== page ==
Had a huge following for the Grand National in April, going of at odds of 12/1. Ran a great race but could only manage to secure 6th place. By the time the 2023 Grand National rolls around, could do even better.
NO: | FORM: 7176- | AGE: 8 | WEIGHT: UNKNOWN | JOCKEY: UNKNOWN | TRAINER: M. Brassil
From the same owner as Gold Cup winner Al Boum Photo, comes a horse that has remarkably finished in 3rd place five times from five chase starts. He just doesn’t seem to have it in the tank to fight for the wins on the run-in.
NO: | FORM: 33333- | AGE: 6 | WEIGHT: UNKNOWN | JOCKEY: UNKNOWN | TRAINER: W. Mullins
We give each horse a rating based on how closely it matches the trends and statistics of past Grand National winners.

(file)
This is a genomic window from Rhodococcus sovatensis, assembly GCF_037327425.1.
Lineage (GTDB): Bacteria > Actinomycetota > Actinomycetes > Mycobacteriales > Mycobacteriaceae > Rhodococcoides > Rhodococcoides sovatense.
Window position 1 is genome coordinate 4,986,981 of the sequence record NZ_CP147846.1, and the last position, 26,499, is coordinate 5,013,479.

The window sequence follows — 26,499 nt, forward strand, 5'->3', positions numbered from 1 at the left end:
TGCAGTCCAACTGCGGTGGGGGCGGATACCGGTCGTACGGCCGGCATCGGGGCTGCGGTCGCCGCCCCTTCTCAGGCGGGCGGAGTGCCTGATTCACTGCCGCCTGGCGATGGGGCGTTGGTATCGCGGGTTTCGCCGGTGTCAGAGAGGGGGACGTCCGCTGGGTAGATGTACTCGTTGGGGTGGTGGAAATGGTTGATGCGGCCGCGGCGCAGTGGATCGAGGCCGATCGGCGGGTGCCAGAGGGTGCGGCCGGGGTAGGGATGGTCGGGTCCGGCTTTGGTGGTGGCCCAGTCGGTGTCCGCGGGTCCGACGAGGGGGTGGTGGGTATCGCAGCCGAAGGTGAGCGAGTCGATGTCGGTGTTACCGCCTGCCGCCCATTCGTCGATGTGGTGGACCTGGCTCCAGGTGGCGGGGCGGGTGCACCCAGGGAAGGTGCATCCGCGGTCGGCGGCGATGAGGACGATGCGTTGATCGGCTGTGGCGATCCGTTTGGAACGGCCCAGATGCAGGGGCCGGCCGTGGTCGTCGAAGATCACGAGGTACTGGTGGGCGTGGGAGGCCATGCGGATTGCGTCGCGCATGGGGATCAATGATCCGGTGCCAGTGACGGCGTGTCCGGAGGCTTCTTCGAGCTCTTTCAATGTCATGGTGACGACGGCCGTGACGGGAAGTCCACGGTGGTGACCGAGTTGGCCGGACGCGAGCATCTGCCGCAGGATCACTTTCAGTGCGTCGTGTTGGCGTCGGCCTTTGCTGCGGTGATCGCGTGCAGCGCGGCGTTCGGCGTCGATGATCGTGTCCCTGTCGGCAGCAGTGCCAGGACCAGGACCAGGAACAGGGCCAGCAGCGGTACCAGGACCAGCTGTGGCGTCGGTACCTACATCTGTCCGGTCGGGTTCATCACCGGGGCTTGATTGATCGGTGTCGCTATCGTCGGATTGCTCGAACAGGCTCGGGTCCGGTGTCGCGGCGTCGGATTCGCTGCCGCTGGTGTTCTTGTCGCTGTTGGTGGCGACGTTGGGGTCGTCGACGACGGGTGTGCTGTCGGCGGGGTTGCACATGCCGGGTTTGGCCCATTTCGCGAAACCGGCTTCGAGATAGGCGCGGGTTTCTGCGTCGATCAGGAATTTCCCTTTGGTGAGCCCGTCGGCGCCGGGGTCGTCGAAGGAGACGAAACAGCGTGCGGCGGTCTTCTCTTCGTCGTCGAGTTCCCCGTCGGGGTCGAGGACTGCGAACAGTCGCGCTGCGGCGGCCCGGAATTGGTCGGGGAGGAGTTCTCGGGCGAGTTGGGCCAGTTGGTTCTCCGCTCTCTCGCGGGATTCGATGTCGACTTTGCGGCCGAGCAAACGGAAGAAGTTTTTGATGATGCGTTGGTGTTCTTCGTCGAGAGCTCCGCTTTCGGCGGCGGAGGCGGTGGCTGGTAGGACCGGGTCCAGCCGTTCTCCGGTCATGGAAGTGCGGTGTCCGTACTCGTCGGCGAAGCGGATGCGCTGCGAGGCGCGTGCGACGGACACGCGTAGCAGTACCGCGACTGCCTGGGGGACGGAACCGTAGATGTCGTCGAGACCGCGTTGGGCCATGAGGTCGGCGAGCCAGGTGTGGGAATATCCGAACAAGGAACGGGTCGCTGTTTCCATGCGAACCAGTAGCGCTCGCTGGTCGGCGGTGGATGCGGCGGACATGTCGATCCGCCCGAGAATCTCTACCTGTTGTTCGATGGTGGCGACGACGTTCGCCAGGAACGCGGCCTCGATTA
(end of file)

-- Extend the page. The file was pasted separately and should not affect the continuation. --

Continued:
Unlikely to mount a serious challenge.
Could place with a slice of luck.
A strong eachway chance and could even win it.
Ante post odds listed on this page are taken from Paddy Power on 10/06/22. Check the odds with your Bookmaker before placing a bet as fluctuations can occur. Full Terms and Conditions for the promotional bet offers can be found on the respective websites – please read them before signing up.
Race News & Updates
Bookmakers across the UK anticipate that over £250m in bets will be staked on the 2023 Grand National from millions of customers. Only a few of those placing bets will manage to back the winner on the day. Will you be one of them?